Dear Em & Lo,
I am 23 years old and Aiden, my boyfriend of four years, and I are currently four months into a long distance relationship until I graduate from my university this summer and move across the country to be with him. I recently connected with Josh, a guy that I was seeing five years ago. Back then, Josh and I never went any farther than making out and never dated since he graduated from our university soon after we met. We reconnected and I am really into him. I spend more time talking to Josh than Aiden and we have a lot of things in common. One night and several drinks later Josh and I ended up making out. I have never cheated on my boyfriend before, but instead of feeling guilty about cheating on him, weeks later I can’t seem to get Josh off of my mind. I’ve been in two long term relationships since I was 15 (the first boyfriend was for 3 years) and I haven’t been single for more than a few months since the time I’ve been allowed to date. Aiden wants to propose and I’m not ready for it, but I don’t know how to tell him this without hurting him. Overall, he is everything I want in a man but he doesn’t know how to satisfy me sexually anymore and has gotten really lazy in the bed room despite the fact that I tell him about this a lot. I also feel really inexperienced because I’ve only been with two guys my entire life. How do I know my current fling with Josh isn’t just lust? Do I just have expiration dates on guys of about three – four years? How do you know if you should end a long relationship to move on?
Let’s just review:
- You’re 23.
- You’re in college.
- You’re in a long-distance relationship while you’re 23 and in college.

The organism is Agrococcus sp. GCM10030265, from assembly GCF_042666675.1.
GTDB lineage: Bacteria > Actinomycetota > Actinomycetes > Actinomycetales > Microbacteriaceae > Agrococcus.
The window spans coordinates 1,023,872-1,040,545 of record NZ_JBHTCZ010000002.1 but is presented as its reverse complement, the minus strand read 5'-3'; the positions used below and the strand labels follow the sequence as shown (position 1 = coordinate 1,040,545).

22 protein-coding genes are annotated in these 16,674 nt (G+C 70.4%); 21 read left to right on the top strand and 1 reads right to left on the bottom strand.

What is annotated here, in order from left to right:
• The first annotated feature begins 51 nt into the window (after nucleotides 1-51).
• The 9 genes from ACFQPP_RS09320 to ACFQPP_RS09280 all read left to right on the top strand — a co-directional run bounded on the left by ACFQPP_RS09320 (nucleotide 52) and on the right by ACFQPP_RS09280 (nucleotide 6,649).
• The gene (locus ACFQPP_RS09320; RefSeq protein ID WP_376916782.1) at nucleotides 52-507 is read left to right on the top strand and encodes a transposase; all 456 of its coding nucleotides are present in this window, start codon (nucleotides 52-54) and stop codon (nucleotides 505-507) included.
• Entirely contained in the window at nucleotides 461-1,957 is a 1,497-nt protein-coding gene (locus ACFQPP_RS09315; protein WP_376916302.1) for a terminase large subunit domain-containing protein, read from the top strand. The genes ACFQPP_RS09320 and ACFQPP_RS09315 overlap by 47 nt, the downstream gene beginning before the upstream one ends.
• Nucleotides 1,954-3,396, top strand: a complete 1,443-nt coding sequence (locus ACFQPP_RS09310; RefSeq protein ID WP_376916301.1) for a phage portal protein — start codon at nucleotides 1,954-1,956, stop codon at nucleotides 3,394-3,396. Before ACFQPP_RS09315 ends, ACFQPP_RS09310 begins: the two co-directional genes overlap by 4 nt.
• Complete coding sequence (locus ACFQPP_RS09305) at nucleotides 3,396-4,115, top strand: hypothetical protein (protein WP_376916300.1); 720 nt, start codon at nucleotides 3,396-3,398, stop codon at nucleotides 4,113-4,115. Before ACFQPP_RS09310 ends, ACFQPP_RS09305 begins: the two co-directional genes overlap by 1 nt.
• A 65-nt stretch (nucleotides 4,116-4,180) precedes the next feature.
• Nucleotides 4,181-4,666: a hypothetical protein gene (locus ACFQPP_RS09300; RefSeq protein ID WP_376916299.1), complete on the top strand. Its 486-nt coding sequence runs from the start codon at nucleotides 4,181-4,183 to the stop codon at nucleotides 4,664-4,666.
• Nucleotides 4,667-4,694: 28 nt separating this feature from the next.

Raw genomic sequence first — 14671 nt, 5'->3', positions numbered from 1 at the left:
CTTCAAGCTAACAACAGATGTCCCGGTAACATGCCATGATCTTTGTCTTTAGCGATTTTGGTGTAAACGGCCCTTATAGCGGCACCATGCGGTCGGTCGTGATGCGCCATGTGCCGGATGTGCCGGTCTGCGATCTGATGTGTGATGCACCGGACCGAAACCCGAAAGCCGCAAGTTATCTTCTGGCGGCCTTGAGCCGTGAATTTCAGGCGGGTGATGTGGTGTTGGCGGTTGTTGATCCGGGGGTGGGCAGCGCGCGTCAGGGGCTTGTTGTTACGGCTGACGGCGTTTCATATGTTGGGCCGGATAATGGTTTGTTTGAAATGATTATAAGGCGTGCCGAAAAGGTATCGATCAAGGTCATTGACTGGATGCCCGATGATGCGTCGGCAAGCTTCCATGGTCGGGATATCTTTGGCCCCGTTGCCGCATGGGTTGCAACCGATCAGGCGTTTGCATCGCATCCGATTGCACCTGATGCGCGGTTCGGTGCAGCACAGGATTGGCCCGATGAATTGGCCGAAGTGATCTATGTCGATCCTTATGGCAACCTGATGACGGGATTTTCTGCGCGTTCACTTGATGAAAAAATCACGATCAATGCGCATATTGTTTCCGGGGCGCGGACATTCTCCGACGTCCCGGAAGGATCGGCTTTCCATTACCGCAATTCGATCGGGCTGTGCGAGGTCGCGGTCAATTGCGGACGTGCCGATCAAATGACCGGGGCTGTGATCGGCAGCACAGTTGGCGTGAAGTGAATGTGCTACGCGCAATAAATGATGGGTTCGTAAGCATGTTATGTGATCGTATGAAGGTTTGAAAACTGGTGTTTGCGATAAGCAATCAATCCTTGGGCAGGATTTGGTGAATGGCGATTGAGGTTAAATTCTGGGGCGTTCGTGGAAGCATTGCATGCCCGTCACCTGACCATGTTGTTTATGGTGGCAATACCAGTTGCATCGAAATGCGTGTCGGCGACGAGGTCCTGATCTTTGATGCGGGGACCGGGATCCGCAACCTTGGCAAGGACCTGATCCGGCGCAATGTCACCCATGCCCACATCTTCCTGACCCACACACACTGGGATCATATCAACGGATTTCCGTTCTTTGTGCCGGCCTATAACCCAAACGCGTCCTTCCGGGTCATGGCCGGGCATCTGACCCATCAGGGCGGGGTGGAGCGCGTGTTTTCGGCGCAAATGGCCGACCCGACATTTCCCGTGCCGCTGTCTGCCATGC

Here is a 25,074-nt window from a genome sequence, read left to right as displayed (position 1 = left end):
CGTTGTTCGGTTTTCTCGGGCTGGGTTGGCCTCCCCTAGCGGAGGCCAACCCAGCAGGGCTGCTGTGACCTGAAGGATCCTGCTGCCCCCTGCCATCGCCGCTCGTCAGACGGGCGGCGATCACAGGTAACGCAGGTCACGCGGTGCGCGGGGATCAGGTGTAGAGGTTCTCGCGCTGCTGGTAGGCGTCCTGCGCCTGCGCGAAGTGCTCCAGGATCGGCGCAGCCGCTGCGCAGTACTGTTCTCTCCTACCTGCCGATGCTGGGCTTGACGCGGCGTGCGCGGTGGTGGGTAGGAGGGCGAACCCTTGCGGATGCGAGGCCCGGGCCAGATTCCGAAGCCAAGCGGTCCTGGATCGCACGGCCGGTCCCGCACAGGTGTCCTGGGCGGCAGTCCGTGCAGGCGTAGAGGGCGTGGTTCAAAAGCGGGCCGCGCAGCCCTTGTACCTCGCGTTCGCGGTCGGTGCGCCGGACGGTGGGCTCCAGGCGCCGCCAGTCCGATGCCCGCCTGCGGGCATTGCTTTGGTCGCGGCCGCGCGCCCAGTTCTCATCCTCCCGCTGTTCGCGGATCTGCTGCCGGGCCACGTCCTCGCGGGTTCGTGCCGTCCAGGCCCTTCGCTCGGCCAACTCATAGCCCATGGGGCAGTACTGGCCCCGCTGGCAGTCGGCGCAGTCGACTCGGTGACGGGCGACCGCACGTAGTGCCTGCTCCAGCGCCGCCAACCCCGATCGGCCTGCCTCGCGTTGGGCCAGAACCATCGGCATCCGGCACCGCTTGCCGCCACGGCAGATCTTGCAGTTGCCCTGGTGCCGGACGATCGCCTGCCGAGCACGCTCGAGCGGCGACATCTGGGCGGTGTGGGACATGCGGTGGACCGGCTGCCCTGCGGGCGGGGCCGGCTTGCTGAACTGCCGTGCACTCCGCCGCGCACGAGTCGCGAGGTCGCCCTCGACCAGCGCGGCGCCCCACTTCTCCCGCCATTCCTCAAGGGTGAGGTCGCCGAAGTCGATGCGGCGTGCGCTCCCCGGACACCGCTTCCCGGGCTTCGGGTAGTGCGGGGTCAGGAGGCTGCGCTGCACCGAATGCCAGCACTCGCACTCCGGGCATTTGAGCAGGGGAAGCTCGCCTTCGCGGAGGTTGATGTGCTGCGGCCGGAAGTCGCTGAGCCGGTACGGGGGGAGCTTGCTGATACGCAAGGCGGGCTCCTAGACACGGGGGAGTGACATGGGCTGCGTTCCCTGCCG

- You feel like being with only two people makes you “inexperienced.”
- You’ve never really been single.
- Your boyfriend, who we’re assuming is also in his early 20s, has gotten lazy about sex?!?
- You cheated and can’t stop thinking about the other guy.
This is an easy one: it’s time to break up (or at least take a break). You’ve got a lot of living to do and you certainly aren’t ready to get married. We’re not suggesting that there’s something inherently wrong with getting married young or with only being sexually intimate with two people — for some people, that works. But if the tone of your email is any indication, it’s not going to work for you…
Don’t feel pressured to stay in this relationship because you feel guilty about cheating, or because you feel like you’ve already invested so much time in this relationship, or because Aiden is a great guy. He’s just not great for you — at least not right now.
The only fair thing to do — for both you and Aiden — is to tell him you need to take a break from the relationship (which means the possibility of seeing other people, for both of you). He may break up with you right then and there. You guys may break up permanently in a few months. You might get back together ten months or ten years from now, when you’ve both dated other people and realized that you were in fact meant to be together. Or maybe you’ll meet someone who convinces you that breaking up with Aiden was the best thing you could have ever done. Maybe just being alone for a while will convince you of this. Just give yourself a chance to try something new.
Em & Lo